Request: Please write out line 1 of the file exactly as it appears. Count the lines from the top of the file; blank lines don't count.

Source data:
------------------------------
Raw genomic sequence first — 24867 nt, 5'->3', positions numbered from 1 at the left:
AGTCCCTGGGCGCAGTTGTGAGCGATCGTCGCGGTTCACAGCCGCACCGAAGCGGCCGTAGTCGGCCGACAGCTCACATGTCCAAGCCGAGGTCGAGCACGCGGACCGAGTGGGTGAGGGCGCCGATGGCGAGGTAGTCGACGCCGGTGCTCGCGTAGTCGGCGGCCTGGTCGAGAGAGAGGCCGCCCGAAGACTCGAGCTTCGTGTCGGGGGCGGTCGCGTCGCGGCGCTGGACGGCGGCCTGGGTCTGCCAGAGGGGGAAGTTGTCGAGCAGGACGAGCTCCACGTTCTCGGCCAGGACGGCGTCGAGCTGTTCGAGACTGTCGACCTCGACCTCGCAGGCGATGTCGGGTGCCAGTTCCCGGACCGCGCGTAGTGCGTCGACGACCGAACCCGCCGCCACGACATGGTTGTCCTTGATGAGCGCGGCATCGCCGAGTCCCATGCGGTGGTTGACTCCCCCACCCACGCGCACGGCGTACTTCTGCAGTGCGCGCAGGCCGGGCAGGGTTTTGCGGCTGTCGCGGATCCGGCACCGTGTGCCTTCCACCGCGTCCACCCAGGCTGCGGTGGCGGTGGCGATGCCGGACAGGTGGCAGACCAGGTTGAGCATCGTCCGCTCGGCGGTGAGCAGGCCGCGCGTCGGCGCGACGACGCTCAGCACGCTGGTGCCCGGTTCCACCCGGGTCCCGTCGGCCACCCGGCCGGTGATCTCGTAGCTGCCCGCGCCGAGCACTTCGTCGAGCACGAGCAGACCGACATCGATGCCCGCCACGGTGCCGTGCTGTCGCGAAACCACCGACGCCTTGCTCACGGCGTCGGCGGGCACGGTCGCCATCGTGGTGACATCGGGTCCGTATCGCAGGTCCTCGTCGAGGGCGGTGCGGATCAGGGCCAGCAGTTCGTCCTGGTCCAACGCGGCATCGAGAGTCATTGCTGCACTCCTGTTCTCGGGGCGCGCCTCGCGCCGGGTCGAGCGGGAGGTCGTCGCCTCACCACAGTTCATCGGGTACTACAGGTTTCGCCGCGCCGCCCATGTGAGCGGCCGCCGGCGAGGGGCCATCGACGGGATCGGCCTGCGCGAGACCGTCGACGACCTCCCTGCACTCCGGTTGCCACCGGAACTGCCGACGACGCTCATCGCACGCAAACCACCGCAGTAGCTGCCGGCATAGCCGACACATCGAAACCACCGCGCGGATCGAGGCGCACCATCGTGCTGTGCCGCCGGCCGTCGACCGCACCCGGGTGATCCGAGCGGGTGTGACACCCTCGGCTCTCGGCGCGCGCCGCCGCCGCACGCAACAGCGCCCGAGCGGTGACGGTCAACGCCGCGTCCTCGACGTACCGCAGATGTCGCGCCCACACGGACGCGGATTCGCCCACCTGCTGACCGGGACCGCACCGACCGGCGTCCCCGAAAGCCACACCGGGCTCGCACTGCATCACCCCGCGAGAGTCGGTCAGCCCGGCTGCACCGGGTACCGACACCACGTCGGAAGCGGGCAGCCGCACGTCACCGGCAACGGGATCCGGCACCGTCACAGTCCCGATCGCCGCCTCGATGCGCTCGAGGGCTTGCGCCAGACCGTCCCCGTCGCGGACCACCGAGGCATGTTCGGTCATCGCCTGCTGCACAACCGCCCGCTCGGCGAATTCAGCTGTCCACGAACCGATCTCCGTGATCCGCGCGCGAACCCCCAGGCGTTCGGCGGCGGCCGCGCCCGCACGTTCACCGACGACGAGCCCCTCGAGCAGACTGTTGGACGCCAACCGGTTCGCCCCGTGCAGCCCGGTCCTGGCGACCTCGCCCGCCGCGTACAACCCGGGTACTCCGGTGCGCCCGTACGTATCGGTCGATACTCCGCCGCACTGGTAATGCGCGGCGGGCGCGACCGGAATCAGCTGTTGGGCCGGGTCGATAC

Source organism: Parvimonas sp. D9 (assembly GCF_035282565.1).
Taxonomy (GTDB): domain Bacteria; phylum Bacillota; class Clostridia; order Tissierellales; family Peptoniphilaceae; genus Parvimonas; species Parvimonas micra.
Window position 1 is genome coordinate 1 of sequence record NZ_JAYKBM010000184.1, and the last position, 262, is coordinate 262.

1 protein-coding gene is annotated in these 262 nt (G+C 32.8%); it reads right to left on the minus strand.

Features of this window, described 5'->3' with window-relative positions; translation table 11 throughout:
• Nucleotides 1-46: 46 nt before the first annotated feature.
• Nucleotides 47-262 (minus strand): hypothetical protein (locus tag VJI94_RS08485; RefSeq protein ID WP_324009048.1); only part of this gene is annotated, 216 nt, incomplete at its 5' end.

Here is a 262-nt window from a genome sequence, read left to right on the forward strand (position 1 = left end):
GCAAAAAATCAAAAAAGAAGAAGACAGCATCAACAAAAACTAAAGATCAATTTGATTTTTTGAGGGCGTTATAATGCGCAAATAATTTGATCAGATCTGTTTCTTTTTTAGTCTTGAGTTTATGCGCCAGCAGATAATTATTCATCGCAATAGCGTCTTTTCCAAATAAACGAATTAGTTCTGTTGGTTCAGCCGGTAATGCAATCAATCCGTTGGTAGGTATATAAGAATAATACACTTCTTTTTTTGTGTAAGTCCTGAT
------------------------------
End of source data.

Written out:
Raw genomic sequence first — 24867 nt, 5'->3', positions numbered from 1 at the left: